Different methods in archaeology are used to aid in reconstructing the evidence of history based of artifacts and ecofacts revealed on an archaeological site. It is also important to employ different methods in order to open the study of different interpretation until such evidence is supported and proven. Each interpretation is accompanied with logical facts based primarily on physical evidences from historical facts. It has been proven that Archaeology is important in rebuilding history, especially if written records are not available. As such, Pre-historic data are primarily provided by Archaeological information.
Excavation is considered an effective form of archaeological method. However even without the actual activity of digging up artifacts, archaeologist could still use other forms of archaeological methodology to look for evidences and study them. It may involve walking on the exposed surface of an archaeological site or large regions of the stratified ground pattern. This method is called Pedestrian Survey, and also called as Surface Survey or Reconnaissance Survey.
First, this form of archaeological method offers ease and efficiency as it may not require actual excavation as evidences are immediately available and exposed. These artifacts may reveal themselves through natural events such as wind, erosion and water perpetration. As these artifacts are on the surface, archaeologists can easily review and examine the physical evidence and the environment as it relates to them. Another benefit of the pedestrian survey is it requires less investment compared to excavating sites that may need further funding for an excavation expense that includes physical labor and appropriate tools.
Unlike excavation, pedestrian survey is less labor intensive, and time may also be another issue as careful excavation needs to be systematically done in order to record a stratigraphy to study layers of soil. Pedestrian survey is also important as it may give out a lead prior to excavation. Underneath the surface artifacts may lead to more discoveries and oftentimes older artifacts and equally substantial to those found at the surface. This kind of methodology is used in the urban study of Phlius, a Greek city in modern Corinthia (Alcock). The study evaluates the modern city of Phlius as it gives clues to the ancient city that existed prior to the modern changes. It also narrates the importance of topological features of the city as it relates to the city arrangement and construction.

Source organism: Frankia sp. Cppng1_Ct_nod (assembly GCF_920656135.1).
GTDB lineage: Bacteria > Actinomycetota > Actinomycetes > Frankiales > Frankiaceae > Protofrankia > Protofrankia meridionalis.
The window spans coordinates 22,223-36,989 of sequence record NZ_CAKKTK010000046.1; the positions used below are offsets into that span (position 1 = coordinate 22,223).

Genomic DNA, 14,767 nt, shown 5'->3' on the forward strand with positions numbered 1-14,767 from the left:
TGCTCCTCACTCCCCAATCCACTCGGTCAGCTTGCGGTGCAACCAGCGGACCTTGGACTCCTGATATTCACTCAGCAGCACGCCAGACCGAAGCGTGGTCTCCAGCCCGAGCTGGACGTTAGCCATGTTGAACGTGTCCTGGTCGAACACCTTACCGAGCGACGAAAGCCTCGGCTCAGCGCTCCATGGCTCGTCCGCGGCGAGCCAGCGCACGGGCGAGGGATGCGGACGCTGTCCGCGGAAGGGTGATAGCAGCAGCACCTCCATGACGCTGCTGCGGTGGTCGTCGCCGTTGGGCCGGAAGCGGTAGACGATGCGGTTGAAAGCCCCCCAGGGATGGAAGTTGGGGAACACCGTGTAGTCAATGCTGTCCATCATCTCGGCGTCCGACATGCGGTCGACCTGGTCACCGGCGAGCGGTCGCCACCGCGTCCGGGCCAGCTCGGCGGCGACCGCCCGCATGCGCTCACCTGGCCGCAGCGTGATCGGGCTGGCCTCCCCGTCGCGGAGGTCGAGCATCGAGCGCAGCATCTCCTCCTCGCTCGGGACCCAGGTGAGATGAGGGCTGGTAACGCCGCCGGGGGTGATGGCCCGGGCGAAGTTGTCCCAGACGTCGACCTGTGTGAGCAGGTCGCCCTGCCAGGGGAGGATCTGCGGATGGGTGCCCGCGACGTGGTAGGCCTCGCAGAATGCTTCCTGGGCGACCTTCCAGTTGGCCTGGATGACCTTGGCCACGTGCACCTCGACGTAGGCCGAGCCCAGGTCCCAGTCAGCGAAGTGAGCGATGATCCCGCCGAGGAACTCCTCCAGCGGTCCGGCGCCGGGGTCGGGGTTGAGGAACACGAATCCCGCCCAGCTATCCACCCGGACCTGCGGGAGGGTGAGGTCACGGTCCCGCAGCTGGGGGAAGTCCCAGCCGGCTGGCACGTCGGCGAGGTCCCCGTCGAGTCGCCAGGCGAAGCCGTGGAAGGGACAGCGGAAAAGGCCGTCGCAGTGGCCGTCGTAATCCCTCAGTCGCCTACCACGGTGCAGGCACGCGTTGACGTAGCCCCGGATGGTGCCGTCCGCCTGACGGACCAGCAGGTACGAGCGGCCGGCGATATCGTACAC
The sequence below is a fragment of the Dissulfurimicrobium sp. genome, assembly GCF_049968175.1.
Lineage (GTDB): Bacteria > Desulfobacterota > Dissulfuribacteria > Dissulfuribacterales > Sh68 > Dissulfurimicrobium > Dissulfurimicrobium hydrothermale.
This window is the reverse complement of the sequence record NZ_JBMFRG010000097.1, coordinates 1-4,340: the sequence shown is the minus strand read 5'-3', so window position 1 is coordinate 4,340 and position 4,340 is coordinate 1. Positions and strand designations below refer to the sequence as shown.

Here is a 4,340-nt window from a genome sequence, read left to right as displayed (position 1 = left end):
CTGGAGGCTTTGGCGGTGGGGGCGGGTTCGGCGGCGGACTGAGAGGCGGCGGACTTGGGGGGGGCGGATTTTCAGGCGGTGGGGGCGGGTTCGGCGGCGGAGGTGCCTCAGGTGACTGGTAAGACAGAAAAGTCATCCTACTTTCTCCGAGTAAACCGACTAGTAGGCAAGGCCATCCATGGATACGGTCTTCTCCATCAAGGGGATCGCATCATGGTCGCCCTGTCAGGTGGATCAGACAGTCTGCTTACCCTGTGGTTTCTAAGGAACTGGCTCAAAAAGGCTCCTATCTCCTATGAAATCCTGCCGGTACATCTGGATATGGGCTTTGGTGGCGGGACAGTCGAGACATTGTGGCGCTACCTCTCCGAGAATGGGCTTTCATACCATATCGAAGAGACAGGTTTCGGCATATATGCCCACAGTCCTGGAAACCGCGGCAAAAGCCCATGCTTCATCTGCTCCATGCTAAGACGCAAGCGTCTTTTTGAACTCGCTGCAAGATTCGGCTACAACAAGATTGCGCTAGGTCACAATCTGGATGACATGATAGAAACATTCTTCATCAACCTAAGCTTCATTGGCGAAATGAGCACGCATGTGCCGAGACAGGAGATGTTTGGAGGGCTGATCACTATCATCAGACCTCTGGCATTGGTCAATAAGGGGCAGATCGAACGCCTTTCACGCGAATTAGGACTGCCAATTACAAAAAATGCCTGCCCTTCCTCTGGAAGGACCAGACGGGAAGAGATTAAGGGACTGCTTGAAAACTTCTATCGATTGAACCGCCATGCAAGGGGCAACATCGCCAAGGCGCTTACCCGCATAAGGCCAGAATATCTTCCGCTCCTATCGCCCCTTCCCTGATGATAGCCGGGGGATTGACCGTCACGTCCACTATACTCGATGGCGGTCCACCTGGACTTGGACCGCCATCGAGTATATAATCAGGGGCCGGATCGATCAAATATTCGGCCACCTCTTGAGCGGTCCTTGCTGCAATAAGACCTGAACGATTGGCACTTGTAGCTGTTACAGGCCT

The study also manages to study the structural components of the architectural structure of the different places in Phlius. Additionally, the study also tries to reconstruct the architectural losses of the area due to the modern settlement or the recessive downfall of the settlement. Using a pedestrian survey, Alcock manages to generalize conclusion and fill-in missing gaps pertaining to the ancient history of Phlius. Pedestrian survey allows establishment of historical data on occupancy and analyze them within their regional setting.
Alcock, Susan E. 'Urban Survey and the Polis of Phlius'. Hesperia (1991): 421--463. Print.